Greens release Northern Ontario plan

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The long distances between communities in Northern Ontario means “significant challenges” in health care, education, affordeable housing and mental health and addictions services.

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“Ontario Greens recognize the unique needs of the North,” Ontario Green Party Leader Mike Schreiner said Tuesday as he released his Plan for the North in North Bay Tuesday.

“As a party we commit to a vision that recognizes these unique needs, rebalances government funding, and builds a true partnership with First Nations and Métis communities in the North.”

The seven-point plan, he said, provides opportunities and hope for the North as the province transitions to a green economy, providing new career opportunities and good jobs in mining and forestry in particular, and moves reconciliation with First Nations forward.

A large part of the focus is on the development of environmentally friendly and sustainable resource extraction for the minerals required by the automotive sector as it moves toward electrification, while at the same time working with the Indigenous peoples of the province to make sure they are part of the solution.

The seven key priorities include:

  • Create good green jobs in the North;
  • Expand access to quality health care in Northern communities;
  • Invest in a mental health and addictions strategy;
  • Improve funding for education and French language access;
  • Protect the province’s natural heritage;
  • Partner with Indigenous communities, and
  • Improve connections to the North.

Although some of the priorities have already been costed out, Schreiner said a full costing of the party’s platform will be released later this week.

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A specific promise was that more health-care professionals, to provide more access to residents of Northern Ontario, will be implemented, as well as the addition of more nurse practitioner-led clinics to provide comprehensive and integrated health-care services across the North.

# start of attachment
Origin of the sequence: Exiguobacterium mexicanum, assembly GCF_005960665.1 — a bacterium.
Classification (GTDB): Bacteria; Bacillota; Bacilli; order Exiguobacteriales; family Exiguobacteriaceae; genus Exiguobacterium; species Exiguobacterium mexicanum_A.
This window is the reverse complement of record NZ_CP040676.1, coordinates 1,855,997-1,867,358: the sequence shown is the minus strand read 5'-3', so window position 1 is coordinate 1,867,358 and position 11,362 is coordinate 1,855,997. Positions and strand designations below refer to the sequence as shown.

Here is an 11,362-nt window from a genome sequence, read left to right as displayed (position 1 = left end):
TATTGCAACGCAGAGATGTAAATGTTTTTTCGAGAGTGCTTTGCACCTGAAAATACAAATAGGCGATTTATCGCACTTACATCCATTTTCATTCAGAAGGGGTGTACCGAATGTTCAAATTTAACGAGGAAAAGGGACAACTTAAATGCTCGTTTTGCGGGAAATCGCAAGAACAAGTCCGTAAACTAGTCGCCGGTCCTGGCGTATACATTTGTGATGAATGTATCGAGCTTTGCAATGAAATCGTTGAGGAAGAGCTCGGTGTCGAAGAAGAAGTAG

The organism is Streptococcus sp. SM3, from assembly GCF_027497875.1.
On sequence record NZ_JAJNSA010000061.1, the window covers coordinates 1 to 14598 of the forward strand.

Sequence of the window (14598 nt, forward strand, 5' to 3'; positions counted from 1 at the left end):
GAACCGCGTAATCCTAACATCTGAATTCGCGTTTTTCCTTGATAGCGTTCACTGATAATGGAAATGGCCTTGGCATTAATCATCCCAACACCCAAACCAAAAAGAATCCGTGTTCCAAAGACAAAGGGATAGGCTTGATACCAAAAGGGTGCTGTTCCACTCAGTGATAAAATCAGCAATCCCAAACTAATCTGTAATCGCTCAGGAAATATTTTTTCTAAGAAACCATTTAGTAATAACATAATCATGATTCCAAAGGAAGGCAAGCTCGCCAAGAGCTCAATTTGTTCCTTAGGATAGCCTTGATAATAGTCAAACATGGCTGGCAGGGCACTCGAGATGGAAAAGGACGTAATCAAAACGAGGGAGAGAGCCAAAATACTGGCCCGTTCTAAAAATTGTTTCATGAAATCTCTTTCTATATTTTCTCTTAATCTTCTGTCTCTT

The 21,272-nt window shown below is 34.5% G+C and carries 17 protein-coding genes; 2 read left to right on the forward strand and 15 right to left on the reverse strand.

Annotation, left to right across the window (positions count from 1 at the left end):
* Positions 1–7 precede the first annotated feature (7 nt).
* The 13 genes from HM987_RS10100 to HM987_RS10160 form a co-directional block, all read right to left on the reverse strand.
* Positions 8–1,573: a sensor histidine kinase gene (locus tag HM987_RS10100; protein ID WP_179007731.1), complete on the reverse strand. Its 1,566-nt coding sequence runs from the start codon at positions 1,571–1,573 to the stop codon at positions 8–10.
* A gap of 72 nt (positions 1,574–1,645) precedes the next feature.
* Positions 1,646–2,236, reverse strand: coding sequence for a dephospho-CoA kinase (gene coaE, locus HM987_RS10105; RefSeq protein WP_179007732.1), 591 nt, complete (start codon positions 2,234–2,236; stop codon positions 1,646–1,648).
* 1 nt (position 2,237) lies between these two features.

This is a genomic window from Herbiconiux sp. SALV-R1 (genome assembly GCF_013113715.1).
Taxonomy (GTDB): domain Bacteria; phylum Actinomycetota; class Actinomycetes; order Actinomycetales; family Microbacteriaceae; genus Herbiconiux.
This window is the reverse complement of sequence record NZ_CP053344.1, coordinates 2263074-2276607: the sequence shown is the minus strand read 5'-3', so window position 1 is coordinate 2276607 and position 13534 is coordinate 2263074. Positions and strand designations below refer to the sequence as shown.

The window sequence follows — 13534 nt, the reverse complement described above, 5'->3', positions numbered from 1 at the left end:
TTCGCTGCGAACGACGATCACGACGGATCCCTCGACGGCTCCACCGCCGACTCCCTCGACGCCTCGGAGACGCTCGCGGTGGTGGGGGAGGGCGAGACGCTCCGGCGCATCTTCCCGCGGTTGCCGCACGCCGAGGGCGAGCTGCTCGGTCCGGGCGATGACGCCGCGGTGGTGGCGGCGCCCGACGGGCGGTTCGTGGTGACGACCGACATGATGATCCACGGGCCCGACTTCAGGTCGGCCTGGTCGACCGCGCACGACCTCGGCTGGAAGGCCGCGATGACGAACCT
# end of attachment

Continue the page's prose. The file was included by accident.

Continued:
Schreiner said while mental health and addictions issues are a provincewide concern, “there is a disproportionate number in Northern Ontario.”

He said affordable housing is “essential” for those who need it in the province, and of the 160,000 “deeply affordable” housing projects his party is promising, 4,000 will be built in Northern Ontario.

“Stable housing is vital” for physical and mental health, he said, particularly in Indigenous communities.

On top of that, connected communities are “vital” to connect the North to the rest of the world. That includes a promise to immediately return passenger rail service to Northeastern Ontario.

“It was wrong of the (Dalton McGuinty) government to cancel the Northlander,” he said, but the previous government of Doug Ford has not moved ahead fast enough to restore it.

Schreiner said the fully costed platform will be released Thursday, although some areas, such as its climate plan and mental health platform have already been released.

He also promised the University of Sudbury will become a full French-language institution, and that if he forms the government, no other university in Ontario will ever follow the footsteps of Laurentian University, which entered creditor protection last year.

Numerous programs – many of them French language delivered – were cancelled at the university.

The Green Party has a full slate of candidates for the June 2 provincial election, he said.

“We know we have work to do in the North,” and pointed to Nipissing candidate Sean McClocklin and Kris Rivard, candidate in Timiskaming-Cochrane as being among those who can help the party move ahead.

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